Unions have intensified pressure on Royal Mail to relent in its ongoing pay dispute with postal workers by publishing documents showing managers at "breaking point".
While major private sector union Amicus has said post office managers are being forced to work under conditions of extreme stress for too little pay, the Royal Mail has insisted its employees are not treated unfairly.
Amicus called for a meeting with Royal Mail chairman, Allan Leighton, to discuss working conditions in the firm.
"Royal Mail must stop making any further redundancies and start paying attention to looking after the health of their hard pressed managers," commented Amicus' assistant general secretary, Paul Talbot.
"The long hours culture within the Royal Mail is taking its toll and postal managers are reaching breaking point. Royal Mail are putting the health of their staff at risk and jeopardising the excellent service the Royal Mail gives to the public and British business."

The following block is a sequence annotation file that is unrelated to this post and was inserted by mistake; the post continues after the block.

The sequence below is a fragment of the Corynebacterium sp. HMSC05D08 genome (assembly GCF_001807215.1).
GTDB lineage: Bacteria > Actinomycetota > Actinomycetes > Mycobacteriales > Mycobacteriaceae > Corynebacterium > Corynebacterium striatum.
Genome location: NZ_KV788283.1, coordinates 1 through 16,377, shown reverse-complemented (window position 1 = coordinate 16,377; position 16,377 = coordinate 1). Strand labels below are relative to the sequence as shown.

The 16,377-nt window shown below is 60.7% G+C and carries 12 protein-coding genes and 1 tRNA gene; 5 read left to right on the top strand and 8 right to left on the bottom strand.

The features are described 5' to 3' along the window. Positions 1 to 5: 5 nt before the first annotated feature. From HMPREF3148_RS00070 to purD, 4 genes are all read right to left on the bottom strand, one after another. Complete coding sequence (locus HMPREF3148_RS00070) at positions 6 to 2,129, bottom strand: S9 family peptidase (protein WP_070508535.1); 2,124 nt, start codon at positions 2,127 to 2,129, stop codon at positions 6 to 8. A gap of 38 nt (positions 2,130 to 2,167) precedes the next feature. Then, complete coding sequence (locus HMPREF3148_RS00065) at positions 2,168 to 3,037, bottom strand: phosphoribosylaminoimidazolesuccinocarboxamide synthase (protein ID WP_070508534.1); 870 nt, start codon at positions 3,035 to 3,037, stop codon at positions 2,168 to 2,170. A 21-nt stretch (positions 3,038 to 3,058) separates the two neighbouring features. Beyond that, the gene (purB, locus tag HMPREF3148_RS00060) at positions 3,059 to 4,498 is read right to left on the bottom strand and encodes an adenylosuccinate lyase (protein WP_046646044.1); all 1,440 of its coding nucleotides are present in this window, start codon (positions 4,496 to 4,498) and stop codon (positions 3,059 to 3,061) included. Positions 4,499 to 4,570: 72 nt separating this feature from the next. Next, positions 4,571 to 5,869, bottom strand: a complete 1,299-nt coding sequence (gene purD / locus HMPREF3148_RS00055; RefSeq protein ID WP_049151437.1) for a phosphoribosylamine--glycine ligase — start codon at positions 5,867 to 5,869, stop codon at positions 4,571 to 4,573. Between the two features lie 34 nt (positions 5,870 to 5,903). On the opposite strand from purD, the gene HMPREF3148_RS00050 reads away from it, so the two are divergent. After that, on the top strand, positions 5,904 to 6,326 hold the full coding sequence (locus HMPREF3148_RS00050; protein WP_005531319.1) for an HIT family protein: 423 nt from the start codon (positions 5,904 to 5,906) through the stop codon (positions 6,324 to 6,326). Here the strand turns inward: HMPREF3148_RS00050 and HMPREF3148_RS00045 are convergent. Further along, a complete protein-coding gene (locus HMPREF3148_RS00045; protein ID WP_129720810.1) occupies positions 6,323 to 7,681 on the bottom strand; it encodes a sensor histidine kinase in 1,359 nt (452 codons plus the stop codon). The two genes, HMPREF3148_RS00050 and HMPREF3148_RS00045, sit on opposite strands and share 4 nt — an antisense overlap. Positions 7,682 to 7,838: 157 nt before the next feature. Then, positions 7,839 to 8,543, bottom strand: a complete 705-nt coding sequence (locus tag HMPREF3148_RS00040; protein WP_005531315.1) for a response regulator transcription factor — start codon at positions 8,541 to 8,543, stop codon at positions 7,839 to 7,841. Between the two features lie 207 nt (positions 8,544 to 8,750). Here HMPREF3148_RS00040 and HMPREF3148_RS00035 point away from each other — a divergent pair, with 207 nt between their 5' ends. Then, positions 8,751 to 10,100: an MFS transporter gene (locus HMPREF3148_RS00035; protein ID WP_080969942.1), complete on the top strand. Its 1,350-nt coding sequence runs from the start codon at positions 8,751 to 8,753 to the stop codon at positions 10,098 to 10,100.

Pressure from Amicus comes on the back of a vote last week by members of the Communication Workers Union (CWU) calling for industrial action over an imposed wage rise of 2.9 per cent.
Around 136,000 postal workers voted last week, setting up what would be Britain's first national postal strike in over a decade.
The union said that the dispute also concerned Royal Mail's failure to alter working practices and plans to make thousands of its employees redundant.
The current industrial conflict comes on the back of longer-term concern over the development and potential introduction of new sorting machinery which could see the deprivatised group cut its costs significantly.
Royal Mail postal workers would pay the price for that economising, which could reduce the human resource requirements in the company by 50 per cent – totalling 40,000 jobs.